What Is Cyber Sickness? 5 Ways Your Phone Might Be Making You Sick
As someone with obsessive tendencies, I go through periods where I check my phone, like, a lot. Not constantly, but... OK, fine, constantly. And sometimes, especially after an IG or Twitter binge, I don't feel so great. Turns out, it might not all be in my head: Cyber sickness is real and it's already taking hold! I can barely form a coherent sentence! My brain! It's melting!
Just to be clear, cyber sickness does not actually mean your brain is melting. It does, however, mean that you might be experiencing a very 21st century form of motion sickness, and speaking as someone who gets nauseated on the subway (I know — I'm a mess), it's probably to blame for at least some of the yuckiness I've been feeling recently.
According to experts speaking recently with the New York Times, cyber sickness differs from traditional motion sickness in that with plain ol' motion sickness, your body senses the cognitive dissonance of, say, a car moving through space while the seat in front of you remains still. Cyber sickness, on the other hand, tends to occur when playing games on your phone with a high level of virtual reality. Your eyes are seeing what they perceive as your environment moving, while your body remains static.
I know! Crazy, right? And as Cosmopolitan points out, research has shown that cyber sickness is particularly icky for women who are already prone to motion sickness in general. Awesome. In that really not awesome kind of way.
But motion sickness is not the only negative side effect humans are experiencing from our intense smart phone use. Here are four more ways that your phone could be making you sick.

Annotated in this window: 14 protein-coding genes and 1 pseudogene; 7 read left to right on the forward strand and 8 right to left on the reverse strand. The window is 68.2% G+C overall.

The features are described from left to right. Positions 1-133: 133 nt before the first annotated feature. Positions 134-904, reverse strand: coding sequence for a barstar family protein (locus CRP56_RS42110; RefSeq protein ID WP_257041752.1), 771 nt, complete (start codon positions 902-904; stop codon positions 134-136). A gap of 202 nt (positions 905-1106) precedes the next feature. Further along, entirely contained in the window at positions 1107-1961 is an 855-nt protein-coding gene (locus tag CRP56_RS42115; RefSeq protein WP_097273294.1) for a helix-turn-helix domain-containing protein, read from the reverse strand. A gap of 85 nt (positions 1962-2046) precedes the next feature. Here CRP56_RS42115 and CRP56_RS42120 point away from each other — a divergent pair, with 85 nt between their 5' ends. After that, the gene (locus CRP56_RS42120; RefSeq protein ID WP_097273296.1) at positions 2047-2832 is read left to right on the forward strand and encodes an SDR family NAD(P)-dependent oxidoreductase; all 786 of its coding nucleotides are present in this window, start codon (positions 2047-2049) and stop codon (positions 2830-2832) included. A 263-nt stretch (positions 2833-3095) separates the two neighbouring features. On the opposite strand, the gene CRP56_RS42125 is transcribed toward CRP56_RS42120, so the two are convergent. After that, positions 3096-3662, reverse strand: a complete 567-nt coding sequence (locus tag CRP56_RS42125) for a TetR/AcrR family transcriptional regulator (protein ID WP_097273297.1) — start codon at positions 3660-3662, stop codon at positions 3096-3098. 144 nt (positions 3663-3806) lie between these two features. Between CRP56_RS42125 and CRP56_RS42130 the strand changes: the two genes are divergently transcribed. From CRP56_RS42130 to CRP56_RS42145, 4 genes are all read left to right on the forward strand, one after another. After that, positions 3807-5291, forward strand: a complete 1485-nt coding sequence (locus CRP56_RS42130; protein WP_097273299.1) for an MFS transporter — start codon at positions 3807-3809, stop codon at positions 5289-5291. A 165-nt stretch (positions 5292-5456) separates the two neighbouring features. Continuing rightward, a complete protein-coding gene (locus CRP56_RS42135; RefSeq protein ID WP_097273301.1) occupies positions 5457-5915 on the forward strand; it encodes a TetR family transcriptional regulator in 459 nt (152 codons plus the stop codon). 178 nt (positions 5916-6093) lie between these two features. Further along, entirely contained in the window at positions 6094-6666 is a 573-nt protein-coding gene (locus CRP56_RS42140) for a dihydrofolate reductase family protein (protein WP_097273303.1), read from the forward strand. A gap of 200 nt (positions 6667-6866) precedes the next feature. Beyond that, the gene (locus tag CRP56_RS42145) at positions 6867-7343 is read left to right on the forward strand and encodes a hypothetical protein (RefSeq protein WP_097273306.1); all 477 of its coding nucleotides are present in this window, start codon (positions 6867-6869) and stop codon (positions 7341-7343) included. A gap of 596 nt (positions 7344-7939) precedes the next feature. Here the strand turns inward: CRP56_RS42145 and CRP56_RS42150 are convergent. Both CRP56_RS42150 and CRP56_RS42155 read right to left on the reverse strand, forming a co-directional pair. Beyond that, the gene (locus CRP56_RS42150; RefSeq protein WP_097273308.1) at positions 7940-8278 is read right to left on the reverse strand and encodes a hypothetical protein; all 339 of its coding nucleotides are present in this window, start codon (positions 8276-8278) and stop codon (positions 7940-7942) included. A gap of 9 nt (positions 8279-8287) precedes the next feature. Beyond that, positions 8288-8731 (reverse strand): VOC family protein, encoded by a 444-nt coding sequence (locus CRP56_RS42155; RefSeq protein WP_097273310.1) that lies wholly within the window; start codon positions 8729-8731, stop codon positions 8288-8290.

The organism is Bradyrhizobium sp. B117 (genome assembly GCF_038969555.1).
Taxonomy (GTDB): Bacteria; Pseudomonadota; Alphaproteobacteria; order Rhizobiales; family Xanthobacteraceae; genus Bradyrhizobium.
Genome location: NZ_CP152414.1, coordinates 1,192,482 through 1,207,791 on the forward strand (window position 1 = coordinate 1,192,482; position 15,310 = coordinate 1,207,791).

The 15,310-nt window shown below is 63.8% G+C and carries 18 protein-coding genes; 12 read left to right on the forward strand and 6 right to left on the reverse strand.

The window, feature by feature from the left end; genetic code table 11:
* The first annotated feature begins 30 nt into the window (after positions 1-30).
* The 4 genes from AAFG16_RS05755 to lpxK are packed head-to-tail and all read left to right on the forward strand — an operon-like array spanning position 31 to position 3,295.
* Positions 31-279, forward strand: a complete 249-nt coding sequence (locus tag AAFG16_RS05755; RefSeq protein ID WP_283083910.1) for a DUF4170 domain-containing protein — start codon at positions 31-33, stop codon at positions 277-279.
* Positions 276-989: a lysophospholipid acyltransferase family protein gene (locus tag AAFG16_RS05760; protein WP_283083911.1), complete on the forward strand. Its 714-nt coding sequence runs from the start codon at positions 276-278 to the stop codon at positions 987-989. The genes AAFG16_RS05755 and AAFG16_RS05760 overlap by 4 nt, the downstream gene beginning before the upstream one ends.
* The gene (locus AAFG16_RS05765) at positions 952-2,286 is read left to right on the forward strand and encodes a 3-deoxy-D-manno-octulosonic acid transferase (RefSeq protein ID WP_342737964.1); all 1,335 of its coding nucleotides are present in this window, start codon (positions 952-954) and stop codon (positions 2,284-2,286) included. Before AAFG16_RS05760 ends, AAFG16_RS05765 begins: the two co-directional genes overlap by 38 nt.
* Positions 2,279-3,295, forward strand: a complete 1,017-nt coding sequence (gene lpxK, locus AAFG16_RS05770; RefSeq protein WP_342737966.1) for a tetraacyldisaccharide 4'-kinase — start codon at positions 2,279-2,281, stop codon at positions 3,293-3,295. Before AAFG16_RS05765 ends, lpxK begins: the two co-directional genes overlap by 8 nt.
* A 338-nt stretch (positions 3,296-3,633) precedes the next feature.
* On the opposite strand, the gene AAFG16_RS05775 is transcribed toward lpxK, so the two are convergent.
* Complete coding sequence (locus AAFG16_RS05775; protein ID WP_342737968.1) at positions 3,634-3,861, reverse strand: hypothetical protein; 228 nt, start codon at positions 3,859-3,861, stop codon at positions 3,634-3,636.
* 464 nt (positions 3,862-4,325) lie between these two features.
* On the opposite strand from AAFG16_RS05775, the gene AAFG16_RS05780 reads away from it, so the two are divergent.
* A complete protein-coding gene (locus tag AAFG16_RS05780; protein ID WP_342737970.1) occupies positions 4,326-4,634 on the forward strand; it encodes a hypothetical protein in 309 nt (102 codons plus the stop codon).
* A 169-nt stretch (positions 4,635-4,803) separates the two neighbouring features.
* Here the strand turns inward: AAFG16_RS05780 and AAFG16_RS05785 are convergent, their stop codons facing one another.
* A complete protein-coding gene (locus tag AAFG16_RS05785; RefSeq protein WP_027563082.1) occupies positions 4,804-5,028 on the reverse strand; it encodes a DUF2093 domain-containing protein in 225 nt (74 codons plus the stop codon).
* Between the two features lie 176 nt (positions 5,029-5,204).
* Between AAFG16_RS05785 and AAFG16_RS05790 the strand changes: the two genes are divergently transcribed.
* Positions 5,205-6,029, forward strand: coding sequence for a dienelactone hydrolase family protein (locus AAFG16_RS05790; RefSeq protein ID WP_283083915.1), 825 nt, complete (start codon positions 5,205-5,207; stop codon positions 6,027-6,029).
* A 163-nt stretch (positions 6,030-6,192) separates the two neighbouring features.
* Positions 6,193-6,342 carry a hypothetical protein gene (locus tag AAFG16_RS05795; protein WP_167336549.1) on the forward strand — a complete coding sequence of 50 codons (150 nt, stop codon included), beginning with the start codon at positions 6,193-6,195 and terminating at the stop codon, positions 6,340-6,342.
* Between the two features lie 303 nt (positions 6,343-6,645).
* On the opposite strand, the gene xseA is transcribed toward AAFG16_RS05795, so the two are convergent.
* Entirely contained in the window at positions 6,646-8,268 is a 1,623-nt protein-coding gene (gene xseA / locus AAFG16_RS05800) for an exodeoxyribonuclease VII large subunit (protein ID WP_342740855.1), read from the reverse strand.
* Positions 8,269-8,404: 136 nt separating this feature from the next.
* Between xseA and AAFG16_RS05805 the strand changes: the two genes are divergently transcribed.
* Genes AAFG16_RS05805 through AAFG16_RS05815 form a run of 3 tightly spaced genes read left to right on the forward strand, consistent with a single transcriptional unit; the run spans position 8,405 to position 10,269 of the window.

1. Altered Ability to React to Stimuli
You know what long-term phone use apparently is doing to us? Making us seem like we're drunk when it comes to reacting to stimuli. Which is, uh, probably bad. There have even been studies regarding possible rehabilitation strategies for recovering from long-term "virtual environment" exposure. Yikes.
2. Hearing Loss
If I'm out walking or on the train or riding my bike, there's a good chance I'm listening to Spotify or a podcast. Which, as it turns out, is really bad, since your ears are built to endure only a finite amount of sound over your lifetime. Overworking your ears can lead to a build up of scar tissue, resulting in diminished hearing and a really annoying humming sound.
3. "Text Claw"
The slightly more scientific word for ttext claw" is tendonitis — a breakdown of the soft tissue that surrounds bone and muscle, often from overuse. And yes, overuse can mean live-tweeting the weird blind date next to you at the coffee shop. If your wrist or elbow is tender to the touch after using your phone, try taking a break and icing it. You know, like what athletes do. After they do active stuff.
4. Just, Like... A TON of Infections
So basically, your phone is a walking cesspool of germs, because we are walking cesspools of germs, and we touch our phones all the time. One of the more common germs found on phones, Coliform, can cause pink eye, the flu and diarrhea. And guess where it's from? No, really. Guess.
It's fecal matter.
Did you just throw your phone across the room? Because I did.